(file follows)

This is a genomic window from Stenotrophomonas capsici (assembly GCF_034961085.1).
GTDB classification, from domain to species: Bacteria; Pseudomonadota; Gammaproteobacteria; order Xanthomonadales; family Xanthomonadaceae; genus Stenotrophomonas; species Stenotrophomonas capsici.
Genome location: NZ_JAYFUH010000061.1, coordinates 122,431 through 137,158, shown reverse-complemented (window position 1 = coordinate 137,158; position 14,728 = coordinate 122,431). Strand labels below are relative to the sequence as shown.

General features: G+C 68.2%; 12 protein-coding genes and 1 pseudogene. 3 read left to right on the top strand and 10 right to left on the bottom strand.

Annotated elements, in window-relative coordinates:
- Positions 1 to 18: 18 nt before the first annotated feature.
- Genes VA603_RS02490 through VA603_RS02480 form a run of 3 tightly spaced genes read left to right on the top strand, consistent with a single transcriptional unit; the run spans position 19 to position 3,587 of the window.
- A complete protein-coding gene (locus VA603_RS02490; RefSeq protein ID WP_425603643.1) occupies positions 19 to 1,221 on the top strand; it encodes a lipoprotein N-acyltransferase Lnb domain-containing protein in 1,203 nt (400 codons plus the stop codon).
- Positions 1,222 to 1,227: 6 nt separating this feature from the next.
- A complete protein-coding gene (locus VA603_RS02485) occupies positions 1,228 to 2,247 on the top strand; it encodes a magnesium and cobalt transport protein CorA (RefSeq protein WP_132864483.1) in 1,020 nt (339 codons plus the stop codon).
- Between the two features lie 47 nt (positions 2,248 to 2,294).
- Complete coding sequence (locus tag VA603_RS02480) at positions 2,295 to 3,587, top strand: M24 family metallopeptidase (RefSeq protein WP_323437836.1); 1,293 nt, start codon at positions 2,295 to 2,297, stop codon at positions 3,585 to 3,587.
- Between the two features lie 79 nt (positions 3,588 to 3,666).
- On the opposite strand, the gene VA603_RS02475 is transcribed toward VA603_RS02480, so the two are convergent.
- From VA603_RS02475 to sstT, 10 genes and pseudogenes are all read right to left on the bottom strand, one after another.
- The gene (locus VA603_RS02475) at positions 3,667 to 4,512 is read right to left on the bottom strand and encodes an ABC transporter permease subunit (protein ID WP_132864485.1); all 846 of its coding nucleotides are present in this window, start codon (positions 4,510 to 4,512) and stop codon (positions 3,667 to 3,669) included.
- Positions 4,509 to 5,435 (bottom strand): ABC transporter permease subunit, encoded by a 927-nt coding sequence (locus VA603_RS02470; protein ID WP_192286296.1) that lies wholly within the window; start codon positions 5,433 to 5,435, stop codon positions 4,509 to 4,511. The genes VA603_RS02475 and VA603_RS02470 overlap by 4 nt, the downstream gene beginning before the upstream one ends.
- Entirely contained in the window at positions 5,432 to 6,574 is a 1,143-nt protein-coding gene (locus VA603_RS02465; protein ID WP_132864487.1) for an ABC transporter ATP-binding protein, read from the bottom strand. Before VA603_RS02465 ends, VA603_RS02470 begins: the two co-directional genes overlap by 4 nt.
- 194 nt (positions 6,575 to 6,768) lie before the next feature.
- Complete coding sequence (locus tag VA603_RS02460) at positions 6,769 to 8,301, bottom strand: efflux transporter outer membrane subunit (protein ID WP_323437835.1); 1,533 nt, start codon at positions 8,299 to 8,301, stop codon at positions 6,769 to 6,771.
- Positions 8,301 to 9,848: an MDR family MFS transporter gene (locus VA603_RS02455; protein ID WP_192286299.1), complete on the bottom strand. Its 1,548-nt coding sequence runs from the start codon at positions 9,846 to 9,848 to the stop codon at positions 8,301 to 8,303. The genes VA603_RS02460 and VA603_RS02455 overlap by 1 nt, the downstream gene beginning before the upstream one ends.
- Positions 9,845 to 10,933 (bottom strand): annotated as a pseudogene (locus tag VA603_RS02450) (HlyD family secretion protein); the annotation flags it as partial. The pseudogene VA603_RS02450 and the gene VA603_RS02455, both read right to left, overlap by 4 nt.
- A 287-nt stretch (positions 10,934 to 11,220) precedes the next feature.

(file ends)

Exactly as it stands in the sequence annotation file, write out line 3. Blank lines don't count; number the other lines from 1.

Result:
Genome location: NZ_JAYFUH010000061.1, coordinates 122,431 through 137,158, shown reverse-complemented (window position 1 = coordinate 137,158; position 14,728 = coordinate 122,431). Strand labels below are relative to the sequence as shown.